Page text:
GRAPHIC: President of Syria Gas Bomb Attack on Children and Others in SYRIA (04/04/2017)
Government chemical attack in an opposition-held town in northern Syria killed dozens of people on Tuesday, leaving residents gasping for breath and convulsing in the streets and overcrowded hospitals. If confirmed, it would be the deadliest chemical attack in four years.
The United States blamed the Syrian government and its patrons, Russia and Iran, on Tuesday for one of the deadliest chemical weapons attacks in years in Syria, one that killed dozens of people in Idlib Province, including children, and sickened scores more.
A senior State Department official said the attack appeared to be a war crime and called on Russia and Iran to restrain the government of President Bashar al-Assad of Syria from carrying out further chemical strikes.
Britain, France and Turkey joined Washington in condemning the attack, which they also attributed to Mr. Assad’s government. The United Nations Security Council was scheduled to be briefed on the attack on Wednesday.
One of the worst atrocities attributed to the Syrian government since President Trump took office, it poses a potential policy dilemma for the administration, which would like to shift the focus in Syria entirely to fighting the Islamic State.
Just days ago, Secretary of State Rex W. Tillerson said that Mr. Assad’s fate “will be decided by the Syrian people,” and Nikki R. Haley, the United States ambassador to the United Nations, said that “our priority is no longer to sit there and focus on getting Assad out.”
On Tuesday, the White House called the attack a “reprehensible” act against innocent people “that cannot be ignored by the civilized world.”
But Sean Spicer, the White House spokesman, said the slaughter was unlikely to change the United States’ posture toward Mr. Assad because of the “political realities” in Syria.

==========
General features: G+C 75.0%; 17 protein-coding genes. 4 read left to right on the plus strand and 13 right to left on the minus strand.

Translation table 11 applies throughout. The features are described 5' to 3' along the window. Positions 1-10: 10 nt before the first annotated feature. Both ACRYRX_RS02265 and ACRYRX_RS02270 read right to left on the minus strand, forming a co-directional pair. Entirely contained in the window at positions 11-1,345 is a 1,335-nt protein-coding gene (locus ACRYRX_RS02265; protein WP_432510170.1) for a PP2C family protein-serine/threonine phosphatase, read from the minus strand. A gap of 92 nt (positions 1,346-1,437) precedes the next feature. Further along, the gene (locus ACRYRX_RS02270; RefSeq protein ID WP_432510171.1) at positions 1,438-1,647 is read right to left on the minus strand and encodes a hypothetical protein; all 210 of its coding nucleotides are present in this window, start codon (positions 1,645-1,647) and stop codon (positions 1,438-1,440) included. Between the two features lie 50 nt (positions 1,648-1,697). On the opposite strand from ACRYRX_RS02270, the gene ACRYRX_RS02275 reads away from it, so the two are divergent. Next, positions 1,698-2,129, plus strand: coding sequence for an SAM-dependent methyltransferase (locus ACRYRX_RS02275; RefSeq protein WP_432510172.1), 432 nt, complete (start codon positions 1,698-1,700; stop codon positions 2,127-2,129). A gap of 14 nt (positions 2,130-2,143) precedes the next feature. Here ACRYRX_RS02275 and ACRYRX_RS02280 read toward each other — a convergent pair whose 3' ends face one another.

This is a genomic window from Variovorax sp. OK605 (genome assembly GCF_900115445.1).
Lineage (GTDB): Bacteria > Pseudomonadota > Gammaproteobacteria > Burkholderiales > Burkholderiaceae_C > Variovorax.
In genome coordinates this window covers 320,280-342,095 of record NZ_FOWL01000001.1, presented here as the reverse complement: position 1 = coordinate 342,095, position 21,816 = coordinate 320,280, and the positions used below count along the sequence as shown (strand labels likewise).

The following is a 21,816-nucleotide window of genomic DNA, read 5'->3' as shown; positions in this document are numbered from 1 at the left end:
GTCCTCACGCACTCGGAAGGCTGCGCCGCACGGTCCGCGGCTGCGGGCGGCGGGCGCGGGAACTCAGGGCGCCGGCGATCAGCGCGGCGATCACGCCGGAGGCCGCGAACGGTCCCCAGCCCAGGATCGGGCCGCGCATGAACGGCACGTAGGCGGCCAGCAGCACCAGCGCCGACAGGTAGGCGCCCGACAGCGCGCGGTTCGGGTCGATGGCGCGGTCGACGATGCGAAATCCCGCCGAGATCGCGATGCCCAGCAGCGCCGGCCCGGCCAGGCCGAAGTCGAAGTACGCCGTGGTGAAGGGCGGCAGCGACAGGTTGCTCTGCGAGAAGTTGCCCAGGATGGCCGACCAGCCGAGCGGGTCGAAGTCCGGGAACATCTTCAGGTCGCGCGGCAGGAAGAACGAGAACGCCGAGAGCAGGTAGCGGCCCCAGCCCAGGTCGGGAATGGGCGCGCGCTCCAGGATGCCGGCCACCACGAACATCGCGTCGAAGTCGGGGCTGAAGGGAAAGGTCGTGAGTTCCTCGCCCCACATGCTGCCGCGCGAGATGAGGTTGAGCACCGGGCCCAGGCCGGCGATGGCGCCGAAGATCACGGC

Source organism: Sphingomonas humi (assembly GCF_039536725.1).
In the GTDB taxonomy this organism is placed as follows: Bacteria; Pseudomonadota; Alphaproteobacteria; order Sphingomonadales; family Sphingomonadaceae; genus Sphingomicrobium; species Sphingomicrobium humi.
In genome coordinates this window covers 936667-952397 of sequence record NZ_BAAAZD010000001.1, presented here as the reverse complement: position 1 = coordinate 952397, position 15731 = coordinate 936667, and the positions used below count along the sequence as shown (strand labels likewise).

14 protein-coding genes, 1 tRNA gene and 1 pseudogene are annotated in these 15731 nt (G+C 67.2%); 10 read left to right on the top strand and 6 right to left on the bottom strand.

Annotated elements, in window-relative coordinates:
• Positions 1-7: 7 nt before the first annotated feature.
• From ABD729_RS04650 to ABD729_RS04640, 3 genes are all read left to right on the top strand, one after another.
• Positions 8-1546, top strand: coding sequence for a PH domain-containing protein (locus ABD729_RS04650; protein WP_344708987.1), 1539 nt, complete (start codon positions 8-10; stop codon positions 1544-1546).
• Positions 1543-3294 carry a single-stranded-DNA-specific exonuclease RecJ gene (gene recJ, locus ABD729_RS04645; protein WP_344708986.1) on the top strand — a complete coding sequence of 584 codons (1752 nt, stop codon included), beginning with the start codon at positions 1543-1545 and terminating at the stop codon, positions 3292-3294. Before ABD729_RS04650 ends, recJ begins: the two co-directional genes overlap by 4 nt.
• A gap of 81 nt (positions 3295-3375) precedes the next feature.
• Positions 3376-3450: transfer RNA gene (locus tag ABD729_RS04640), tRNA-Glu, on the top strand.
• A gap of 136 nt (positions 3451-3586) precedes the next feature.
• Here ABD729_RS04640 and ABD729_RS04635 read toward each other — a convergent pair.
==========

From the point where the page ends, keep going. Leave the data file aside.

“There is not a fundamental option of regime change as there has been in the past,” Mr. Spicer told reporters. “Somebody would be rather silly not acknowledging the political realities that exist in Syria. What we need to do is to fundamentally do what we can to empower the people of Syria to find a different way.”
He added that “these heinous actions by the Bashar al-Assad regime are a consequence of the last administration’s weakness and irresolution.”
“President Obama said in 2012 that he would establish a ‘a red line’ against the use of chemical weapons and then did nothing,” Mr. Spicer said.
Russia has insisted that it had no military role in the strike. But the State Department official, who briefed reporters on Tuesday, said that Russian officials were trying to evade their responsibility because Russia and Iran were guarantors of the Assad government’s commitment to adhere to a cease-fire in the peace talks the Kremlin helped organized in Astana, Kazakhstan, this year.
The official said that it appeared Russia was unable or unwilling to hold the Syrian government to the agreed cease-fire.
He reiterated that the attack on civilians appeared to be a war crime. The official, who could not be identified under the State Department’s protocol for briefing reporters, also asserted that even before the alleged chemical strike, the Trump administration had shelved the idea of cooperating militarily with the Assad government against the Islamic State.
Witnesses to the attack said it began just after sunrise. Numerous photographs and graphic videos posted online by activists and residents showed children and older adults gasping and struggling to breathe, or lying motionless in the mud as rescue workers ripped off victims’ clothes and hosed them down. The bodies of least 10 children lay lined up on the ground or under a quilt.
A few hours later, according to several witnesses, another airstrike hit one of the clinics treating victims, who had been farmed out to smaller hospitals and maternity wards because the area’s largest hospital had been severely damaged by an airstrike two days earlier.
Rescue workers from the White Helmets civil defense organization said that many children were among at least 50 dead and 250 wounded. Radi Saad, who writes incident reports for the group, said that volunteers had reached the site not knowing a chemical was present, and that five of them had suffered from exposure to the substance.
While chlorine gas attacks have become almost routine in northern Syria, this one was different, medical workers and witnesses said. Chlorine attacks usually kill just a few people, often those trapped in an enclosed space, and the gas dissipates quickly.
Via. NY TIMES